The best weapon for fighting back is laughter. No matter the battle. This photo is part of a personal project for which I photograph women who have had breast cancer in order to show them that they are still beautiful, feminine, and desirable even with these scars or one less breast. Christelle smiles all the time. This image represents her perfectly, with this burst of laughter, her force against the disease.
Stéphane PITTI [Alfortville]

Stéphane PITTI [Alfortville]

“Eyes are the mirror of the soul.”
Since the beginning of the battle that Anne is waging against what she has nicknamed “the other,” she never stops scrutinizing the gazes of the people around her, fearing to see worry or compassion.
By accepting to pose in front of my camera, Anne’s message was clear: to change the gaze on the disease and on those who fight it. “Why must we hide ourselves, turn out the light, shut the curtains?”
This photo session was most of all meant to be a simple, timeless moment, an instant far from the disease. We only mentioned it, by telephone, before meeting each other. Anne’s force is to open the window and to love the present instant, to love life for what it is.
Vanessa MOSELLE [Colmar]

Vanessa MOSELLE [Colmar]

RTL Public Prize 2015
Was this land that I imagined with a great horizontality, with great neutrality just an illusion? It’s the fruit of my experience and I know that victory is at the end because I’ll hang on to life, I’ll hold this earth between my hands and I will win.
“No, but do you see what I see?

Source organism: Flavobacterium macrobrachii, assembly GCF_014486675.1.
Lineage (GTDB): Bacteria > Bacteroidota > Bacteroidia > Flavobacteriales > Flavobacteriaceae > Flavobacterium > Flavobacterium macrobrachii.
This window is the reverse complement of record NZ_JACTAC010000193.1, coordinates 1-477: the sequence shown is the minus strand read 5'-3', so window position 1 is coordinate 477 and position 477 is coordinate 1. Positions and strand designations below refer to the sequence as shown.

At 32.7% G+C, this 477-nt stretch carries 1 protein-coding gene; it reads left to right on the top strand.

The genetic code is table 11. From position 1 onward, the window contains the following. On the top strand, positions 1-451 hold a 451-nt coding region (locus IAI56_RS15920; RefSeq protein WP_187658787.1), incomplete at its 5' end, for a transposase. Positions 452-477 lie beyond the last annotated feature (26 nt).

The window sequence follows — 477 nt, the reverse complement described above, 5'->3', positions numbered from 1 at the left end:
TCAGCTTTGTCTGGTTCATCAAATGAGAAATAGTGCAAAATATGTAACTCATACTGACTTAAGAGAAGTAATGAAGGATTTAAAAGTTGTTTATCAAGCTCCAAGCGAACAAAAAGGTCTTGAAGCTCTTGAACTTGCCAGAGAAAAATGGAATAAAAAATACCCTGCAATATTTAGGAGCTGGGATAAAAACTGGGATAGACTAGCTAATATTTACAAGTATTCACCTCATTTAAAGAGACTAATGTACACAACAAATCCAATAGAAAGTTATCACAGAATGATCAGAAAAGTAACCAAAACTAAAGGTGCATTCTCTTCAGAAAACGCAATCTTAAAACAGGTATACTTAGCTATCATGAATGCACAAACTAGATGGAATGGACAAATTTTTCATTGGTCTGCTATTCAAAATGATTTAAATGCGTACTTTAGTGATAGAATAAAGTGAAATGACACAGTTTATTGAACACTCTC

All of life ahead of you.
Come and see how beautiful it is.
I’ll give you a boost.
Take a good look at the horizon.
See how long it is.
See how clear it is.
I’m sure you’ll like it.
It’s easy, at the signal you take off from the ground
It’s easy, even rather good, you fly into the sky.
No, but do you see what I see?
Do you believe it?
I swear it’s truly real.
I’ll lend you my binoculars.
I see and send all the colors.
They look like little flowers.
Come and see how bright they are.
Yes, try it.
It’s easy, at the signal you take off from the ground.
It’s easy, even rather good, you fly into the sky.
Don’t be afraid that your wings burn.
Don’t be afraid that they become entangled, my beauty.
Your wings, they’re not fragile, my beauty.
The sky is clear.
It’s the moment, go on.
Go on, take off
Never come down.”
Mathieu Boogaerts for Vanessa Paradis
Line BRUSEGAN [Hoenheim]

Line BRUSEGAN [Hoenheim]

Sophie has fought against cancer through someone close to her. “Her battle, my force!” she says. People close to us are also affected by cancer: the role of the close circle, the support these people provide are primordial.
Pascal GIET [Girmont]

Pascal GIET [Girmont]

Bérénice, my model, has not been confronted by the disease, but she’s convinced that we must fight on every front against breast cancer. Not only in France, but also in other continents, like Africa, where she comes from.